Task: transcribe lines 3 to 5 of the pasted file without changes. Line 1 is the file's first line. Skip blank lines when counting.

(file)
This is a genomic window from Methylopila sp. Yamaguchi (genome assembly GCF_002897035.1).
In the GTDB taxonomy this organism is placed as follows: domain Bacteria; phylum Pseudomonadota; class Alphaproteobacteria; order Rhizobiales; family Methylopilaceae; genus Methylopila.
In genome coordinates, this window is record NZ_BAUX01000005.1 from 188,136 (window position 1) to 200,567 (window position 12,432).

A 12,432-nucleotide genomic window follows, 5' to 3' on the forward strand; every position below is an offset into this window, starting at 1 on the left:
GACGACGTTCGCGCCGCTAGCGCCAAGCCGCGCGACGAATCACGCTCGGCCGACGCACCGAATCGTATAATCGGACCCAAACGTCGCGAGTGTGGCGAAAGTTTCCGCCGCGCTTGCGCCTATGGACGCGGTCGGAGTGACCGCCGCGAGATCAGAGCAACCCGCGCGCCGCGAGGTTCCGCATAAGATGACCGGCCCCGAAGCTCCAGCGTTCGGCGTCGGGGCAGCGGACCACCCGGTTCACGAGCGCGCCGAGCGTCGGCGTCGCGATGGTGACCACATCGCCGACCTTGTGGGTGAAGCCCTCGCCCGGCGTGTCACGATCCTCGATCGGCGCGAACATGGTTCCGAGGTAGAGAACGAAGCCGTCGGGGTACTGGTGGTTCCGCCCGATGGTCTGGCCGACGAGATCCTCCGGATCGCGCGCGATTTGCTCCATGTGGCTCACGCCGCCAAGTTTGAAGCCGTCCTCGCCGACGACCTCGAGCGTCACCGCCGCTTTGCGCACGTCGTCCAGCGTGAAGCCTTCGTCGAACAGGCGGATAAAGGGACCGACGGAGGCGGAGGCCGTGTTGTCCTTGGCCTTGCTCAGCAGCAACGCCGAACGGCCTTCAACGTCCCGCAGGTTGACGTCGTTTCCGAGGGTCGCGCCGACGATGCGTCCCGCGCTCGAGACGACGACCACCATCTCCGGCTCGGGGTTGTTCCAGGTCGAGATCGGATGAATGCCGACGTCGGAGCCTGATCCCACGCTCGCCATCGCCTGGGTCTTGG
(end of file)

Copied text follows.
In genome coordinates, this window is record NZ_BAUX01000005.1 from 188,136 (window position 1) to 200,567 (window position 12,432).

A 12,432-nucleotide genomic window follows, 5' to 3' on the forward strand; every position below is an offset into this window, starting at 1 on the left:
GACGACGTTCGCGCCGCTAGCGCCAAGCCGCGCGACGAATCACGCTCGGCCGACGCACCGAATCGTATAATCGGACCCAAACGTCGCGAGTGTGGCGAAAGTTTCCGCCGCGCTTGCGCCTATGGACGCGGTCGGAGTGACCGCCGCGAGATCAGAGCAACCCGCGCGCCGCGAGGTTCCGCATAAGATGACCGGCCCCGAAGCTCCAGCGTTCGGCGTCGGGGCAGCGGACCACCCGGTTCACGAGCGCGCCGAGCGTCGGCGTCGCGATGGTGACCACATCGCCGACCTTGTGGGTGAAGCCCTCGCCCGGCGTGTCACGATCCTCGATCGGCGCGAACATGGTTCCGAGGTAGAGAACGAAGCCGTCGGGGTACTGGTGGTTCCGCCCGATGGTCTGGCCGACGAGATCCTCCGGATCGCGCGCGATTTGCTCCATGTGGCTCACGCCGCCAAGTTTGAAGCCGTCCTCGCCGACGACCTCGAGCGTCACCGCCGCTTTGCGCACGTCGTCCAGCGTGAAGCCTTCGTCGAACAGGCGGATAAAGGGACCGACGGAGGCGGAGGCCGTGTTGTCCTTGGCCTTGCTCAGCAGCAACGCCGAACGGCCTTCAACGTCCCGCAGGTTGACGTCGTTTCCGAGGGTCGCGCCGACGATGCGTCCCGCGCTCGAGACGACGACCACCATCTCCGGCTCGGGGTTGTTCCAGGTCGAGATCGGATGAATGCCGACGTCGGAGCCTGATCCCACGCTCGCCATCGCCTGGGTCTTGG